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Gr. 6-10. This contemporary novel does for synesthesia what Terry Hesser's Kissing Doorknobs (1998) does for obsessive-compulsive disorder: the lively personal story demystifies a fascinating condition. For 13-year-old Mia Winchell, the world has always been filled with a wonderful, if sometimes dizzying, sensory onslaught--numbers, letters, words, and sounds all cause her to see a distinct array of colours. She keeps her unusual condition a secret until eighth grade, but then her colour visions make math and Spanish impossibly confusing, and she must go to her parents and a doctor for help. However, this is more than a docu-novel. Mass beautifully integrates information about synesthesia with Mia's coming-of-age story, which includes her break with her best friend and her grief over her grandfather's death. The episode where Mia fabricates an illness to try out acupuncture for the colour visions it produces is marvellously done, showing Mia's eagerness for new experiences even as it describes a synesthete's vision. References to a comprehensive Web site and bibliography about synesthesia are included. Debbie Carton
Copyright © American Library Association. All rights reserved --This text refers to an out of print or unavailable edition of this title.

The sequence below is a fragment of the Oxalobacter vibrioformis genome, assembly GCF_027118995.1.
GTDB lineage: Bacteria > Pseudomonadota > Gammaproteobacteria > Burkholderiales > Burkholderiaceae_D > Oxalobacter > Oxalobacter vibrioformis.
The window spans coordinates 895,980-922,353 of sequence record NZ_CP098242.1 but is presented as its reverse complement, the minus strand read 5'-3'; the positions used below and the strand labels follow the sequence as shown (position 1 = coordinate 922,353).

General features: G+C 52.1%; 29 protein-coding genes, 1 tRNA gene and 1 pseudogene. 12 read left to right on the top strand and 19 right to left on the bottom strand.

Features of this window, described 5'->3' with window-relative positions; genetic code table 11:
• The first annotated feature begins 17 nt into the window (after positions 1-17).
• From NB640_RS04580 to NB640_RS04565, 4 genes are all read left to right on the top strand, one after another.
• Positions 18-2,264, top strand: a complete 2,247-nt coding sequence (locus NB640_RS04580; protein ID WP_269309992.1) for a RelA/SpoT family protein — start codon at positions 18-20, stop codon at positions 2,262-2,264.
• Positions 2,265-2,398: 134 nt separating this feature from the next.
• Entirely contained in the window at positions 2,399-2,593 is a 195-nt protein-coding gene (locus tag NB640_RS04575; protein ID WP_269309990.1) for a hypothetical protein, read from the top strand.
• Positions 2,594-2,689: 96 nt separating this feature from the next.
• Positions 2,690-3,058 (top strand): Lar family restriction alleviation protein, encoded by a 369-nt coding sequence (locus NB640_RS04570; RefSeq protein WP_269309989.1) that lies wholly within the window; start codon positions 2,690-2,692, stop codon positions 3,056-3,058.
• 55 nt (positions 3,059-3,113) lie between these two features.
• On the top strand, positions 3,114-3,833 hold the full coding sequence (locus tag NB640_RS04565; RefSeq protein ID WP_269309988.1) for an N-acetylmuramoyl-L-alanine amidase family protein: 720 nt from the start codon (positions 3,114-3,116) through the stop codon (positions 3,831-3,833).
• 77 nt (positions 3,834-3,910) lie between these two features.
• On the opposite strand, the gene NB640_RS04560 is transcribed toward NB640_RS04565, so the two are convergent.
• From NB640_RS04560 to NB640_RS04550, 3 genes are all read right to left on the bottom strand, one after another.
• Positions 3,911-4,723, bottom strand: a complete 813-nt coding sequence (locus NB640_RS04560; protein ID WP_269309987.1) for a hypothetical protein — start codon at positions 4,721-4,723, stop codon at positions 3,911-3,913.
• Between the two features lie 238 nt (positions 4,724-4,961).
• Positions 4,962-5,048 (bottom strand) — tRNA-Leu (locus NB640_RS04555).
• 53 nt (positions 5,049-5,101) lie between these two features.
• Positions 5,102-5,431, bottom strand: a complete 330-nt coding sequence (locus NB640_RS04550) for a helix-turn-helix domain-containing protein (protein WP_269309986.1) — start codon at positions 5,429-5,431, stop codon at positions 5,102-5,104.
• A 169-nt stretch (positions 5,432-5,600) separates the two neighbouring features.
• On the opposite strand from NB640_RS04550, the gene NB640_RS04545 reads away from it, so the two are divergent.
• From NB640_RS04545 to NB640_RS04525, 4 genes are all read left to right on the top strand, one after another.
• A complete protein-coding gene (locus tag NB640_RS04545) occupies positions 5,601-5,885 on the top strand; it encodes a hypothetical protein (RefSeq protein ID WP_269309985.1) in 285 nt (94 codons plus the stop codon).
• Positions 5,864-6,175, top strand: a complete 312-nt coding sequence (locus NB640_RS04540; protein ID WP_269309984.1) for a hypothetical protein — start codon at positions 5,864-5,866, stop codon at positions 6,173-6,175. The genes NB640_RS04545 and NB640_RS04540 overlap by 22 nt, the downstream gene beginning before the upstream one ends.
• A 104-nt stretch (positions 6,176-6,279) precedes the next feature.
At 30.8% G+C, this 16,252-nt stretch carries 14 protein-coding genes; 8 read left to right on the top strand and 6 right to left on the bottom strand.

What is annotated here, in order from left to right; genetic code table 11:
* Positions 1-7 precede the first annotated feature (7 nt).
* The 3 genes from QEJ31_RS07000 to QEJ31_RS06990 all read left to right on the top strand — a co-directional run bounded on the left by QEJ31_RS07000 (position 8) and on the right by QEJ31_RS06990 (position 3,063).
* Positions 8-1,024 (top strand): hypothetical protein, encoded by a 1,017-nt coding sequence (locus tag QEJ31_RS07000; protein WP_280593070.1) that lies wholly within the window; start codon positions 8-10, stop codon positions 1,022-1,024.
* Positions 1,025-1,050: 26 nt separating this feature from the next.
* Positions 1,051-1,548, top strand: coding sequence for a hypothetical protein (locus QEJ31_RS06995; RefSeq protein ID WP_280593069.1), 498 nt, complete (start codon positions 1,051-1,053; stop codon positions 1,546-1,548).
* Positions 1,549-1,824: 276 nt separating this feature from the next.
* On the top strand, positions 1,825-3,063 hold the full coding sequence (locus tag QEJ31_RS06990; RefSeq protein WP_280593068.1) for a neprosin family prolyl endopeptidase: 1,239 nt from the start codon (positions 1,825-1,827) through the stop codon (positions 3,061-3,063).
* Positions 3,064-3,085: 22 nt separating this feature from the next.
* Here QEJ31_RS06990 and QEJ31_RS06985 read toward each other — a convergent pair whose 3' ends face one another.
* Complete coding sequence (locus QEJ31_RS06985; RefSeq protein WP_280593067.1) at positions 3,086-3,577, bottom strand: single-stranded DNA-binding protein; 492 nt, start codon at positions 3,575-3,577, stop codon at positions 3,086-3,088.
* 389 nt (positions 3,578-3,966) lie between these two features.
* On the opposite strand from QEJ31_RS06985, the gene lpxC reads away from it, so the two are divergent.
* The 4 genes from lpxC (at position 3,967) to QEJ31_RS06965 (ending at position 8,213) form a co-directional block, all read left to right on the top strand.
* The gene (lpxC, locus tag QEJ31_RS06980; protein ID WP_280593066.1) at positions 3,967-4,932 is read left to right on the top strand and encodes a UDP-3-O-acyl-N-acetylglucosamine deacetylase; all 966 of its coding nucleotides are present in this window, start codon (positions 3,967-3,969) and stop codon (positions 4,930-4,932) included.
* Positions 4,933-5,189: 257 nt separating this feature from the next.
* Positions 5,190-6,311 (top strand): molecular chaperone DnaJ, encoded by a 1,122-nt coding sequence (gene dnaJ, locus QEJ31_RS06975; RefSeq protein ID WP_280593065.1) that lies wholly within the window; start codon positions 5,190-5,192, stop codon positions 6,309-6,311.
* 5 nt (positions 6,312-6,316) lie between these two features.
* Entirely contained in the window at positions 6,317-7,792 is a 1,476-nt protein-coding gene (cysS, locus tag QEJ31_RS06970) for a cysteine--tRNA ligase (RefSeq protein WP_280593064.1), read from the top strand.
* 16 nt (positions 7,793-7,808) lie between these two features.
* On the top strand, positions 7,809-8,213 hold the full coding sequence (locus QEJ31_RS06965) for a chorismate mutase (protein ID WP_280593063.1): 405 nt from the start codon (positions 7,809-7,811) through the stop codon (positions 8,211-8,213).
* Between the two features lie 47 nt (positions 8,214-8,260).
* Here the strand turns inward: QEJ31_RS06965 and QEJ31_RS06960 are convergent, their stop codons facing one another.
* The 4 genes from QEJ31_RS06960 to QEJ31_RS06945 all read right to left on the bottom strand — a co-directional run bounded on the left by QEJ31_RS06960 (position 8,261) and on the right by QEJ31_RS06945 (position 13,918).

Wendy Mass won the ALA Schneider Family Book Award for her first young readers' novel, A Mango-Shaped Space, about a girl with the fascinating condition synesthesia. In Jeremy Fink and the Meaning of Life, a boy embarks on a life-changing journey. InEvery Soul a Star, three very different kids are brought together by a solar eclipse; and in The Candymakers, four kids enter the contest of a lifetime. The Space Taxi series sends a boy and a talking cat on adventures to distant planets, and the Willow Falls books (beginning with 11 Birthdays) add a dash of magic into a small town. Wendy lives in New Jersey with her family.
"I love it! Such an interesting, touching story about an issue I knew nothing about. And I want to adopt Zack and keep him forever."--Karen Cushman, author of the Newbery Medal winner The Midwife's Apprentice "From the moment I read a story by Wendy Maas I knew she was a writer to watch. I welcome her first book and am certain young readers will, too."--Judy Blume "Funny and touching at the same time. Wendy Mass has a winner in Mango's Mia!"--Meg Cabot "An intriguing first novel. Well-defined characterizations, natural-sounding dialogue, and concrete imagery."--Publishers Weekly "An original, brightly written tale."--Washington Post